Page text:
So how about Microsoft Dynamics NAV and the Meltdown and Spectre exploits? This is my analysis so far.

First of all, this is a CPU bug, a bug that enables you to access data from outside your current process, data that is either owned by the kernel or other applications. This means, that if you’re running any piece of non-trusted code on your machine, that code can read anything currently in memory. Passwords and other information is typically encrypted on storage devices but exists in memory as plain data. This is the problem as the Heartbleed exploit (OpenSSL) that enabled to read memory from an SSL process.

To exploit Meltdown or Spectre, you need some control of the binary code running.

In Dynamics NAV code gets executed in 6 different ways:

  1. C/AL code in the Classic Client. This code gets executed as “P-Code”, an intermediate language. There is no way to control the assembler generated. And between “lines of code” there are several other operations taking place, making exploitation of the CPU very hard.
  2. Win32 binary as an OCX controller or an Automation Controller called from either the Classic Client or the RTC (With RunOnClient Automation Controller). It is possible to have a Meltdown/Spectre attack inside an OCX or Automation Controller.
  3. C/AL code in the Service Tier. The C/AL is transcompiled into C# that gets compiled into IL, that gets Just-In-Time compiled into machine language. The code is still interjected with control structure between statements (for debugging etc.) making it quite impossible to control the assembler generated.
  4. Add-Ins on the Service Tier. An Add-In is a .NET assembly, that can include native code and more. It has the same problem as the Win32 binaries. It is possible to have a Meltdown/Spectre attack from an Add-in.
  5. Javascript running as Control Add-In in all the clients. There are already several examples of Meltdown/Spectre exploits through Javascript. So a Javascript based Dynamics NAV Control Add-In could carry an exploit.  Control Add-Ins can download javascript from external sources (the web) making this the most open attack vector.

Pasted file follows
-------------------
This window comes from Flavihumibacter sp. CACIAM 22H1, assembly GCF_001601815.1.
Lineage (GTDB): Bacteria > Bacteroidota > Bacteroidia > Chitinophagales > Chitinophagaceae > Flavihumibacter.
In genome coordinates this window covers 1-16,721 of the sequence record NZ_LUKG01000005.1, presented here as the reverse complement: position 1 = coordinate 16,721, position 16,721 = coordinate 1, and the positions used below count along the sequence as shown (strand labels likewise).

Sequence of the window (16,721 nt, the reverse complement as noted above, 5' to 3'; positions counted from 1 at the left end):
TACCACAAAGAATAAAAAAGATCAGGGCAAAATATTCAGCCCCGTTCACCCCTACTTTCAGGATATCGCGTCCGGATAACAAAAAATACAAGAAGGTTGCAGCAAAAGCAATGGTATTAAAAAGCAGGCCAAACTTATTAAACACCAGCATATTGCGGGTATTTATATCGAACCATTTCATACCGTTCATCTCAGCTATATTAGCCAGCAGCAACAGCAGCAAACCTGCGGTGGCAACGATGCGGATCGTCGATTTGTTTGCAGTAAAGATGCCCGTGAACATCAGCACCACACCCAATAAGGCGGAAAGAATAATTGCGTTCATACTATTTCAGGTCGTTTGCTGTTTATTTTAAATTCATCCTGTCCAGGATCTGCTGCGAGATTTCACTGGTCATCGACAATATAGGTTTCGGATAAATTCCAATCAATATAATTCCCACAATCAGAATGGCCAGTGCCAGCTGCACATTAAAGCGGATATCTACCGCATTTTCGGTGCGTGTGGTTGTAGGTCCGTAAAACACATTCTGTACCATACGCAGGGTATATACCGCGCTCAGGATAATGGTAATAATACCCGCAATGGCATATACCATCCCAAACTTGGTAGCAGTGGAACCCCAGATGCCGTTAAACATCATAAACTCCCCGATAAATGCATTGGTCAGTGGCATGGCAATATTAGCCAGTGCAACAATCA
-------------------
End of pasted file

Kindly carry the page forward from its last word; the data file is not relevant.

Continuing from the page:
6. Custom code inside RDLC reports. This code still gets compiled through the entire pipeline making it very hard to control the machine language.generated, but in theory possible on an unpatched system.

So if you are using external code in the form of DLLs (OCX, Automation Controller, Add-In, Control Add-In) there is a technical possibility of hosting an exploit. You need to make sure, that you’re only using external components from vendors that you trust, and that the DLLs you’re running are unmodified. (*)

Microsoft has already patched Windows to prevent exploitation from Meltdown and Spectre, and Intel/AMD are working with hardware vendors to update the firmware. On an up-to-date system, these exploits would not work. If the system is patched, a “NAV born” exploit will not work.

If you’re running NAV on an unpatched system, my suspicion would be that NAV is the least of your problems.

My conclusion so far, Dynamics NAV does not require patching but needs to be running on a patched Windows. This is a good reminder to make sure that you know that code your ERP system is running on.

(*) To be sure, you need to think about protecting against a combined attack. If it’s possible through other exploits to patch the NAV DLL’s on the system, NAV could be hosting a Meltdown/Spectre attack.

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